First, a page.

Review: ‘The Photograph’, A Beautiful Snapshot Of Modern Black Love

While there has been a clear rise in studio romances featuring black stars, it speaks to the relative lack of them that we still reach back to 1997’s Love Jones as the prime example of black love represented on the big screen. The comparisons came quickly for The Photograph, a soulful, sultry film featuring the gorgeous, dark-skinned duo of Issa Rae and Lakeith Stanfield. As directed by Stella Meghie (Everything Everything), the film never shies away from the hues of her stars, instead she makes them glow in a mature love story that could’ve done with turning up the heat a little more.

If you’re wondering why such a big deal is being made about the movie’s brown-skinned stars, it’s because too often black romances have skewed towards the lighter side. That’s not a knock against the people in those movies, but Hollywood would rather give you Common and Paula Patton if they can keep getting away with it. So it’s definitely a refreshing change to see a cast that leans towards the darker side, and to give us a chance to see Stanfield and Rae in a way we’ve never had the chance to before.

The Photograph centers on the unlikely romance between Mae (Rae) and Michael (Stanfield), two busy New York professionals having their struggles with commitment. For Michael, a photographer frequently traveling between the city and Louisiana for work, he’s just coming out of a long-term, long-distance relationship. For Mae, staying committed is as unfathomable to her as it was to her estranged, recently-deceased mother, Christina (Chante Adams), a Louisiana photographer who fled the bayou for larger aspirations in the big city. Christina left behind at least one broken heart, Isaac (Rob Morgan), which is where Michael first sees her picture, and gets in touch with Mae to learn more about this elusive photog.

The story drifts somewhat clumsily between the 1980s, where Christina and a young Isaac (played by Rae’s Insecure co-star Y’lan Noel) grapple with their conflicting ambitions; and the present where Mae and Michael face similar problems. Mae worries that she is just like her mother, incapable of standing still, too committed to her work. But when she’s with Michael, those thoughts seem to melt away. Their first actual date actually looks and sounds like an actual date, where people talk about the things that connect us, in this case Drake vs. Kendrick Lamar. The conversation is natural, funny, and revealing. When Michael asks if it’s too early for a kiss, we already know that it isn’t.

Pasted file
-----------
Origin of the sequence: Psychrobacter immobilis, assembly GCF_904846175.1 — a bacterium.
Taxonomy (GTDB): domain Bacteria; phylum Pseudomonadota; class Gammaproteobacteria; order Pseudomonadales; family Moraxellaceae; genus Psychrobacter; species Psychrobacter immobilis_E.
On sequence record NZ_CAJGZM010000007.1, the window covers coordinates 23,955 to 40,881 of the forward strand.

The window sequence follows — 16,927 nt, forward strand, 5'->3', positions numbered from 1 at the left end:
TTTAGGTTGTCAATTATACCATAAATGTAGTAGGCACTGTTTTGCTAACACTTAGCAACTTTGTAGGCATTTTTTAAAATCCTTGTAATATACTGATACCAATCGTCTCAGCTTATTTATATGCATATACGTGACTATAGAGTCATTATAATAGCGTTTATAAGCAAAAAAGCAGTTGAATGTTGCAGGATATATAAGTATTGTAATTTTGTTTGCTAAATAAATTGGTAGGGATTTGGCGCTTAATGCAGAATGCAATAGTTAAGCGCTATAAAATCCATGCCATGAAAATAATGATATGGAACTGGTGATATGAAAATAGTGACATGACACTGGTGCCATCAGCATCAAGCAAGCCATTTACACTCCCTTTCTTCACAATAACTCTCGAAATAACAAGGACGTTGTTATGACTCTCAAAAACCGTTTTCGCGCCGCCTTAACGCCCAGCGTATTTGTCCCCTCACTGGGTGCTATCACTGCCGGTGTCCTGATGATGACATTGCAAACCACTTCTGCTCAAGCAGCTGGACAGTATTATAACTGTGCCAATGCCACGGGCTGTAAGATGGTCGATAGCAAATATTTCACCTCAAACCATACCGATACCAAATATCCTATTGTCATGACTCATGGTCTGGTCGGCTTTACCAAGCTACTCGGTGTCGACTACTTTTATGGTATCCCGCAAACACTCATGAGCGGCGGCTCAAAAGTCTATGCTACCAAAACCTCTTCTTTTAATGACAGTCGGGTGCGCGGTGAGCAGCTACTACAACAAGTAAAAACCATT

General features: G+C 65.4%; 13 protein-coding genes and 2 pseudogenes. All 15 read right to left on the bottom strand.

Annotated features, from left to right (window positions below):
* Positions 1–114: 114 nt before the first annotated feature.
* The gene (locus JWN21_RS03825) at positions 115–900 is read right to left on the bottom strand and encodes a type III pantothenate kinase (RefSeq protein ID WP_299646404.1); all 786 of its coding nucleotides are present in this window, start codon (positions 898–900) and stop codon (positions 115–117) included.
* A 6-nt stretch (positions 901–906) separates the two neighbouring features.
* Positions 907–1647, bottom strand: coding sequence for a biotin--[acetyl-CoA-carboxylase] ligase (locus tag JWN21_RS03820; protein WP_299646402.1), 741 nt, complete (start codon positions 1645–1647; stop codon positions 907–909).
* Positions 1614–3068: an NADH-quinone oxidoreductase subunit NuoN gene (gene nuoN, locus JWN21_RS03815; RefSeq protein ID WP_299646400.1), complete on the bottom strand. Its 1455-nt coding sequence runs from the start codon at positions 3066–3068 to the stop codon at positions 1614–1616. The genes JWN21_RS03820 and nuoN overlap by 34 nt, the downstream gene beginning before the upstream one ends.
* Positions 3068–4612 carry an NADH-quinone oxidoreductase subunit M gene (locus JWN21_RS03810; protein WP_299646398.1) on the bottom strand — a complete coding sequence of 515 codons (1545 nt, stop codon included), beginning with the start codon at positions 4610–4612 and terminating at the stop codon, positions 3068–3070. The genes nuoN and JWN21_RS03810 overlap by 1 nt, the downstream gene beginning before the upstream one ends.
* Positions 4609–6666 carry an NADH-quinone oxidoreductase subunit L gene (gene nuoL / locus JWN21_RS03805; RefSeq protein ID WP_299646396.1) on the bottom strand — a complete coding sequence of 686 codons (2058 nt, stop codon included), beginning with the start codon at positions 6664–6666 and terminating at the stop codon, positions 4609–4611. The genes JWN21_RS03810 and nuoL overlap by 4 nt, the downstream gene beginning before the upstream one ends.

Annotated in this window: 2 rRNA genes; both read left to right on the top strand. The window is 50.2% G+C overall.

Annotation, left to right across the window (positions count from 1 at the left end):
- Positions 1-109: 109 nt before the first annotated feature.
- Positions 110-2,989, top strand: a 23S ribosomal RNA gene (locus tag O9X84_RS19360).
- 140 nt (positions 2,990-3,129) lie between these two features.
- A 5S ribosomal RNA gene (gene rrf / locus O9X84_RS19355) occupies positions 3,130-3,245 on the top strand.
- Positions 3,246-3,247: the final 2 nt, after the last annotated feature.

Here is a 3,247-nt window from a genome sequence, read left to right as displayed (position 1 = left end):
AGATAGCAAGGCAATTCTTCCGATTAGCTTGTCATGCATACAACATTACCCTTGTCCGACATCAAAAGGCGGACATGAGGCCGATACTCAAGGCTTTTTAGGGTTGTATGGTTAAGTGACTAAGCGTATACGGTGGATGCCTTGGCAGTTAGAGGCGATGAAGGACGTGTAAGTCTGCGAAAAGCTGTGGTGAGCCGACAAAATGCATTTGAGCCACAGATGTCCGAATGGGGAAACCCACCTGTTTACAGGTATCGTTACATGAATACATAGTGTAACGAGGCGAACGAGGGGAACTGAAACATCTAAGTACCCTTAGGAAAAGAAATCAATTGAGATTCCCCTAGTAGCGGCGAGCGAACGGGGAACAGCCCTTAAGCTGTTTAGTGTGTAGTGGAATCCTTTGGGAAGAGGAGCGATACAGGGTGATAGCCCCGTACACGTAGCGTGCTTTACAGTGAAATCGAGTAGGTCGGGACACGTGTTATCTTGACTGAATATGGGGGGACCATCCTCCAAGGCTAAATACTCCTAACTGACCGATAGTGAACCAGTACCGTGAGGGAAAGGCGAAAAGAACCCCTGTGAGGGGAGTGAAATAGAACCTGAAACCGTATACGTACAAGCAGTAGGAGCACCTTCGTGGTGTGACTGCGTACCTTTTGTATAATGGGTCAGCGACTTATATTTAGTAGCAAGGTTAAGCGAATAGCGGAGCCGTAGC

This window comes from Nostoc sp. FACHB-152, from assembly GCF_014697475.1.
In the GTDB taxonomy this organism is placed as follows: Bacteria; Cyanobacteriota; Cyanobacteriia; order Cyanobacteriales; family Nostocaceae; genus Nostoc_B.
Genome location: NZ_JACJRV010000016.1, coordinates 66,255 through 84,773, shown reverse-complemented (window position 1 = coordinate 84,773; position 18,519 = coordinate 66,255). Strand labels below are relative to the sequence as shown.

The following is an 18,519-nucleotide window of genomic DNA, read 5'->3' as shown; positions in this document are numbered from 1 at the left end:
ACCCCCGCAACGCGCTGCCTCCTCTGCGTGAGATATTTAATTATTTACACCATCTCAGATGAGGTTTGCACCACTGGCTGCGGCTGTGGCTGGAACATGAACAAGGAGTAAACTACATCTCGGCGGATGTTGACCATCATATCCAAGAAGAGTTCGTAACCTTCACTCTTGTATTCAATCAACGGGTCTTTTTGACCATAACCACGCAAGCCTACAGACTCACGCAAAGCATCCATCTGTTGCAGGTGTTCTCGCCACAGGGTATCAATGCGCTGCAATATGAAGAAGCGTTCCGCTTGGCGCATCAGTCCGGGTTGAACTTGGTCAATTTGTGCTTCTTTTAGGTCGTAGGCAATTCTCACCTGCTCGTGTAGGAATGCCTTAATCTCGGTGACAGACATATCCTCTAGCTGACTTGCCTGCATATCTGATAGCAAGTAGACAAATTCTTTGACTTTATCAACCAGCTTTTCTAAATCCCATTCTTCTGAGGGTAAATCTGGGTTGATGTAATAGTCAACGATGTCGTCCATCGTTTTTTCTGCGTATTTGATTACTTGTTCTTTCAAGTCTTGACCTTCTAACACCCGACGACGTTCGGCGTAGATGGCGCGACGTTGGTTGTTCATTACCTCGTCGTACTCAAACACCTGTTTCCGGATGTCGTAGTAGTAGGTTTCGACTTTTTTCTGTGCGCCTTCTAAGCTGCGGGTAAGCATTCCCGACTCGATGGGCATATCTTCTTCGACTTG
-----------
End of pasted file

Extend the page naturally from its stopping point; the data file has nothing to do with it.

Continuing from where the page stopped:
Passion radiates from Rae and Stanfield together, including a steamy encounter during a raging hurricane (“Blame it on the storm”, he says.). But for those expecting a bit more sizzle, The Photograph keeps it to a minimum. The woman sitting next to me literally asked on multiple occasions “That’s it?”, expecting to see a lot more action between the sheets. I couldn’t help but agree. Instead, this is as much a movie about Mae’s reconciling with her mother, attempting to figure out if they’re both so broken as to be incapable of love. To illustrate the differences between the two women, Meghie spends an inordinate amount of time in Christina’s past in Louisiana, with the flashbacks given a surreal, Nicholas Sparks-esque quality. Unfortunately, those scenes are as emotionally thin as one of Sparks’ many adaptations, and are so somber it has us yearning for someone to spice things up. Lil Rel Howery and Teyonah Parris add a much-needed dose of humor as Michael’s married brother and sister-in-law, who try and fail to warn him against falling too quickly in love

The Photograph is a stunningly beautiful movie, with Rae and Stanfield always kept in tight, warm focus by Meghie and DP Mark Schwartzbard. While the central romance is just a snapshot of what it could’ve been, modern black love has rarely looked so good.

3 out of 5